Daughter Posts Settlement on Facebook – Employer Dislikes – Dad in Hot Water

17 March 2014 Labor & Employment Law Perspectives Blog

Social media in general, and Facebook in particular, seems to have become so ingrained in modern existence that while it is potentially laughable, it is nonetheless true that we can seriously live by the tenet “If it’s not on Facebook, it did not happen.” But when it comes to confidential settlement agreements, there is no room for social media oversharing. Before many employers will even think about settling with a current or former employee, they will insist upon the employee maintaining complete confidentiality over the settlement. However, reluctant employers will often wonder whether these confidentiality provisions are even enforceable. A recent decision from a Florida court says, “Yes.”

The case involved the $80,000 settlement of a private school’s former headmaster’s lawsuit alleging age discrimination. Four days after the parties signed the settlement agreement, the headmaster’s daughter published a Facebook post stating, among other things, that her father had won his age discrimination case against the school, that the settlement would fund a vacation to Europe, and that the school should “suck it.” After learning of this post, the school refused to pay the settlement funds, claiming that the headmaster violated the settlement agreement’s confidentiality provision, which read:

“13. Confidentiality…[T]he plaintiff shall not either directly or indirectly, disclose, discuss or communicate to any entity or person, except his attorneys or other professional advisors or spouse any information whatsoever regarding the existence or terms of this Agreement…A breach…will result in disgorgement of the Plaintiffs [sic] portion of the settlement Payments.”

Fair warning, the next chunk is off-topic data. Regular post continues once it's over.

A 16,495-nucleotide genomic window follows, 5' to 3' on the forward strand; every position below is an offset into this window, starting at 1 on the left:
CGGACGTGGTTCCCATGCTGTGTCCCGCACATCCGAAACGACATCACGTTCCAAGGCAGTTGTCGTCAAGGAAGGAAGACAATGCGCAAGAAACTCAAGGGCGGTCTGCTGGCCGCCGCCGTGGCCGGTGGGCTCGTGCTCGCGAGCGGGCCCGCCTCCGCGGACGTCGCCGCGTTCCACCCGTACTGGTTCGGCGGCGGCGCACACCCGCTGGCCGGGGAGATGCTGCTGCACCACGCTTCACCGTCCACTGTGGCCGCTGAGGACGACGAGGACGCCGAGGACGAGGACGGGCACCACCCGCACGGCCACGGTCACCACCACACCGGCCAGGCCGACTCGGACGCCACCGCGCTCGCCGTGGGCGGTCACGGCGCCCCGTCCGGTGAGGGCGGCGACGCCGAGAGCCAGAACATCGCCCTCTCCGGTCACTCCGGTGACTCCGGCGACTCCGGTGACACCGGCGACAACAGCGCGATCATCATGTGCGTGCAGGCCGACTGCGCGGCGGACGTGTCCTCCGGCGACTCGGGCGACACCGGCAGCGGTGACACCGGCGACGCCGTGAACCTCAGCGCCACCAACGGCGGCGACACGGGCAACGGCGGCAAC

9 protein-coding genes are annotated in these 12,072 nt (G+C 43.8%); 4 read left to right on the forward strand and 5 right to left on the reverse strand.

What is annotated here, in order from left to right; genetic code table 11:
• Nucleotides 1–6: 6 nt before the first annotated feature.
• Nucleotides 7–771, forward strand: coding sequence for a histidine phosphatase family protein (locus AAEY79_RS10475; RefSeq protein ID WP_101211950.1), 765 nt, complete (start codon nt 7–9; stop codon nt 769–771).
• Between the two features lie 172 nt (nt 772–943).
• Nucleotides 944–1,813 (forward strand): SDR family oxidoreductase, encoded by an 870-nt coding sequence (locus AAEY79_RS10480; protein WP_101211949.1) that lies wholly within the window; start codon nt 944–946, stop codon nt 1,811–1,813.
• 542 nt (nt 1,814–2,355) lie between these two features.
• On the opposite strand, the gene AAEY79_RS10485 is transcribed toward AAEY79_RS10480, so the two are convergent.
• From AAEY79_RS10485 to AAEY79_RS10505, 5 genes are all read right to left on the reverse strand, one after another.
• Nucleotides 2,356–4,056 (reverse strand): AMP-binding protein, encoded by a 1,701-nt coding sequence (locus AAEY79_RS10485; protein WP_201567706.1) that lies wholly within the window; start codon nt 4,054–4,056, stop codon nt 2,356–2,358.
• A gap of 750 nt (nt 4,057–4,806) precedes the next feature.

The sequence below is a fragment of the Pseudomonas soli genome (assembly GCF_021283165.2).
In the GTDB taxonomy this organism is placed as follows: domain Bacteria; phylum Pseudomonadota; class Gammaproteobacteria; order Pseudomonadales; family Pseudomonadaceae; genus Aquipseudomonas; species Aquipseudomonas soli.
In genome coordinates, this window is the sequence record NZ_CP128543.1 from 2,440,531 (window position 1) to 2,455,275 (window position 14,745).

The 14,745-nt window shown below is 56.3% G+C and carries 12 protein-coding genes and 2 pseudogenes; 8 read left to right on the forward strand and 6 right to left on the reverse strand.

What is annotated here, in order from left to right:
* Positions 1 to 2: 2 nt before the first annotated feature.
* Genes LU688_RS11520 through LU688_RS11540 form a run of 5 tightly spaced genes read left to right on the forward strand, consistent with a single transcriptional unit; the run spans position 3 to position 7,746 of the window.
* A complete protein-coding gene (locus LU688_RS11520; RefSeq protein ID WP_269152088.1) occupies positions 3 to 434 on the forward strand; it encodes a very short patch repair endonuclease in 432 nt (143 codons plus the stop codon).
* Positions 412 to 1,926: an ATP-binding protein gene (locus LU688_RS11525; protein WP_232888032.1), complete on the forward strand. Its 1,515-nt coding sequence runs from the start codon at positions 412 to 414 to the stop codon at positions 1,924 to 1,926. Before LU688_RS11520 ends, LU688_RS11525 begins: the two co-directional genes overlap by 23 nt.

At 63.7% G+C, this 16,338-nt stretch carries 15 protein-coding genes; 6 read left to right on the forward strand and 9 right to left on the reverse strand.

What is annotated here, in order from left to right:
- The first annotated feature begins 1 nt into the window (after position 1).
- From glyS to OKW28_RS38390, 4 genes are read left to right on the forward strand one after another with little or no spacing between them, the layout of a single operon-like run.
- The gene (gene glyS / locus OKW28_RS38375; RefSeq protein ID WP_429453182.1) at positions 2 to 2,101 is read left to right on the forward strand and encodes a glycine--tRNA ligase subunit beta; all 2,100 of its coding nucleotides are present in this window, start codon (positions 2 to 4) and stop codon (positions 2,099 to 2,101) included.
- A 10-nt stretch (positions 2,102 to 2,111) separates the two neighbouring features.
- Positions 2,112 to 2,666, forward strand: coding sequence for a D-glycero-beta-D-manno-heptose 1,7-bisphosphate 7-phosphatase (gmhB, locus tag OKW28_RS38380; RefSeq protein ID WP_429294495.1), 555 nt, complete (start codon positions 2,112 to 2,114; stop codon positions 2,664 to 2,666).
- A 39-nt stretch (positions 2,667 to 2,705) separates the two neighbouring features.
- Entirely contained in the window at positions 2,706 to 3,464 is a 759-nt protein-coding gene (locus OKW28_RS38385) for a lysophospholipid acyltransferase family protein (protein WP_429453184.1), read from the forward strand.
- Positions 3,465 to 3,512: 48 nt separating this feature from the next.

While the lower level court concluded that neither the headmaster’s disclosure of the agreement to his daughter nor the daughter’s Facebook posting breached the confidentiality provision, the Florida appellate court disagreed. It found an unmistakable breach of confidentiality, by his own admission, the headmaster had told his daughter, who was not identified in the agreement, about the settlement. She then broadcast its existence to 1,200 Facebook friends, many of whom were either current or former students of the school. Based on the language of the confidentiality provision, the appeals court concluded the headmaster could not disclose any information about either the existence or the terms of the settlement to anyone other than those expressly named in the provision. It further found that violation of the confidentiality provision meant the school was not obligated to pay the headmaster, since his entitlement to settlement proceeds depended on his compliance with this provision.

Employers would be well-advised to review any confidentiality provisions included in their standard separation and settlement agreements to make sure the terms have teeth. Employers should consider conditioning severance or settlement payments on compliance with the applicable confidentiality provision and policing a former employee’s compliance with the terms of the agreement, perhaps through periodic Google searches. These revisions could be worthwhile to both manage the employer’s exposure to the consequences of potential breaches, as well as to prevent unnecessary payments of settlement funds where a breach has occurred.

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